(urth) fifth head owlet- wolf
severiansola at hotmail.com
Thu Apr 11 05:42:28 PDT 2013
>Gerry Quinn: We know they are similar to human feet, as
>he thinks of the French landing party as men like him, only clothed. Do you
>not think this is somewhat antithetical to the notion that Sandwalker is
>somehow a tree, or a maggot?
No more than an arch-angelic being like Tzadkiel previously having the form of a
hirsute dwarf and a furry, limbless blob of flesh. Or Inhumi morphing from parasitic
vines to amphibious swamp dwellers to flying reptiles to a human form that other humans
find difficult to detect.
Adaptation and evolution can be considered biological skills and humans are better at
it than most other species on earth. Gene WOlfe uses SF to present alien races which
are superhuman in their abilities. It is a recurring theme you'd have to deliberately
ignore if you were to miss it.
I think there is an allegorical nature to the theme. Within our human society. Surely
human criminal, con-men, parasite types can be stereotyped as more chameleonic and clever
than the dependable, honest workman.
>The whole is justified with appeals to Wolfe's crypticism - but this is circular, because
>Wolfe is not at all as cryptic as some people make out if the more bizarre
>interpretations are excluded.
Of course, Gerry. But your own perceptions are similarly circular. Wolfe is considered cryptic
by those who see cryptic puzzles in his work. You do not see these cryptic puzzles so you do
not consider him a cryptic author.
>I would say in Wolfe there is typically a surface narrative, and a secret
>history (as with most science fiction). On top of this there is a symbolic
>structure not intended to be taken as literal truth for the most part,
>except that he often adds a fourth 'theological' level in which the symbolic
>structure can 'leak' to some degree into the first two levels.
I'd agree. In fact I have made similar posts in the past.
>The problem with some kinds of interpretation, to my mind, is that the
>'symbolic leakage' I alluded to encourages people to look for it everywhere,
>and with this kind of stuff false positives are easy to find...Anyway, that is what I think.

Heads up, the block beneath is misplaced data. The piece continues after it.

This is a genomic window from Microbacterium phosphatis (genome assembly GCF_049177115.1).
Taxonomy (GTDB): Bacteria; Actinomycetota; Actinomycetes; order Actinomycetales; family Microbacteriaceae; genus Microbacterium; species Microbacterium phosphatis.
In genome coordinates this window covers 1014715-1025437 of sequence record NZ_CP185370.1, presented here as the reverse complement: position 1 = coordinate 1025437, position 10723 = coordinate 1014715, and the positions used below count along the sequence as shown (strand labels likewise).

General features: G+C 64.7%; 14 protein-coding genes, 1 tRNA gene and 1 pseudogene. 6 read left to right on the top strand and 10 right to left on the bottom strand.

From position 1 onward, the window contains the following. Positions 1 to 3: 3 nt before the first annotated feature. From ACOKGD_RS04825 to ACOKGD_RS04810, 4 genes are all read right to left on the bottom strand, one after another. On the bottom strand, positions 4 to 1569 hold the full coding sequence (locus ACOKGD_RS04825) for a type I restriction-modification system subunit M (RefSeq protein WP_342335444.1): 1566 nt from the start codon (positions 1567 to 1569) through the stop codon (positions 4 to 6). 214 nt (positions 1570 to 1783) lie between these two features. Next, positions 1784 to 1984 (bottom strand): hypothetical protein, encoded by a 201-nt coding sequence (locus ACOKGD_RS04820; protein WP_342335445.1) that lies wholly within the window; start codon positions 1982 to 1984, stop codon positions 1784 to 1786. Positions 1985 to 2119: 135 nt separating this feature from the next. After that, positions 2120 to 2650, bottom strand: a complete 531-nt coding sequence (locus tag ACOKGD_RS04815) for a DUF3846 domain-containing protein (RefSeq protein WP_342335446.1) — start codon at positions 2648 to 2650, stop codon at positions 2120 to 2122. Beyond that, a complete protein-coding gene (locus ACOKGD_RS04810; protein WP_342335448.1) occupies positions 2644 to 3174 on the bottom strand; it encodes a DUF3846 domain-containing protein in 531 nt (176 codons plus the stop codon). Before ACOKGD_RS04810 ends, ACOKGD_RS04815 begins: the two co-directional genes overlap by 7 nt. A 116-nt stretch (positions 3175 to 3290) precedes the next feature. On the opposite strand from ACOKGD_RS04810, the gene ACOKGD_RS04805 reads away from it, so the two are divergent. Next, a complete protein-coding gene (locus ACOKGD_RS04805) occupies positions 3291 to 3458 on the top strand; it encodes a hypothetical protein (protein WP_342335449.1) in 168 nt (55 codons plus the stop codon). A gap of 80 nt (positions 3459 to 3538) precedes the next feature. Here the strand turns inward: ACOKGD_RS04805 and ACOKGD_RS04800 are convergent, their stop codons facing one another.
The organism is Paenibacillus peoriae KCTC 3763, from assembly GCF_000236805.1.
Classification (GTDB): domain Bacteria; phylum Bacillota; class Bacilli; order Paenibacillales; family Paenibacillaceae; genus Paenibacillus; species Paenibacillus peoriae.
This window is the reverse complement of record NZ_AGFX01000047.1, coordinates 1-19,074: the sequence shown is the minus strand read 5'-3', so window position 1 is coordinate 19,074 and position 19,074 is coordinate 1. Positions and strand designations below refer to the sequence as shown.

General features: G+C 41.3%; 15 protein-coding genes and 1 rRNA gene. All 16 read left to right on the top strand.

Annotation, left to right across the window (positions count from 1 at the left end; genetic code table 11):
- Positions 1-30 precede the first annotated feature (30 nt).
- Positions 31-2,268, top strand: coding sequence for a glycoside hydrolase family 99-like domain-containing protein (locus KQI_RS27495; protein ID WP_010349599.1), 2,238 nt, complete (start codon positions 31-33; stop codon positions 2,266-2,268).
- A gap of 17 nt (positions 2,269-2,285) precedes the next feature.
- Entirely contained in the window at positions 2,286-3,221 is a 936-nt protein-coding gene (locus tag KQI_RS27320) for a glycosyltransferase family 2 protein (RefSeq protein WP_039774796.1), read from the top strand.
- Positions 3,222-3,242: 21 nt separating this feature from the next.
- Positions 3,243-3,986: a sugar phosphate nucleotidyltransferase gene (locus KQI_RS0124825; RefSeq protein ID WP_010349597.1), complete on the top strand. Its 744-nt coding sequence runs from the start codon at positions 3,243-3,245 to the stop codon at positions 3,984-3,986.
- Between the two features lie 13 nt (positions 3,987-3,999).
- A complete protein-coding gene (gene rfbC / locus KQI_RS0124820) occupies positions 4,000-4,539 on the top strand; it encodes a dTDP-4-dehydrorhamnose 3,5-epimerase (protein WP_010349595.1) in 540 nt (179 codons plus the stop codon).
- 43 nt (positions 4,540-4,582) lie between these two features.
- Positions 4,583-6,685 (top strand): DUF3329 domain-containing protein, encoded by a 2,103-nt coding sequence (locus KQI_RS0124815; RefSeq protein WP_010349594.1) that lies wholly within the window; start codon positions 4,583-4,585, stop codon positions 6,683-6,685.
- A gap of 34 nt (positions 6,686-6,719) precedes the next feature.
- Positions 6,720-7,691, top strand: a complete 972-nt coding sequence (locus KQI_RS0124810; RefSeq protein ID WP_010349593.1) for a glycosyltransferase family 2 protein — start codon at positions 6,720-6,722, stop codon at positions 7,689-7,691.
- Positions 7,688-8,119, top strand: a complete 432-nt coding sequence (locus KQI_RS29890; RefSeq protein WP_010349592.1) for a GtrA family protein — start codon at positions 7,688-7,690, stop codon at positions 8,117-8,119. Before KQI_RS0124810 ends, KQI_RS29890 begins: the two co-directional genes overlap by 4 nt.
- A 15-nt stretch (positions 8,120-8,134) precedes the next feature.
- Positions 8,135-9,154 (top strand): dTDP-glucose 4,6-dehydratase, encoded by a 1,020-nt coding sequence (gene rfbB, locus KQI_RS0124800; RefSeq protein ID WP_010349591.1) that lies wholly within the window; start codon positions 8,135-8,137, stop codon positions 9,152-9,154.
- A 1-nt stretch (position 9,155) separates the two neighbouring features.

Your viewpoint is as valid as anyone's. But to say "people look for it everywhere" is overstating
the case for rhetorical effect. I think "vigilance" is a better descriptor for my own process.
Marc's recent posts suggest a similar process. Nobody (nobody here, anyway) reads Wolfe with the
word-for-word purpose of extracting puzzles and their solutions. We read Wolfe for enjoyment and
occassionally a certain puzzle and perhaps solution jumps out at us. Gerry, the same thing has
happened to you. And naturally your own insights make sense to you but may not make sense to others.
The rub comes with the use of the phrase "false positive". This implies there is some sort of
scientific testing process for fiction and we know that isn't the case. If the idea of "peer
review" is being invoked that's okay, but the word "peer" implies equality. No one person's
opinion is better than another. We may be peers but nobody has been appointed judge or other
Perhaps there is the intent of sounding a clarion call to urge the majority to rise up and denounce
the ideas which go too far and should be considered wrong? In the middle of its history, this board primarily served that purpose and the atmosphere was heavy and oppressive. I prefer the early and the
recent history of this board where the atmosphere is one of a light and open sharing of ideas. I suppose each contributor will continue to try to influence the direction of discussion toward the
manner they prefer.
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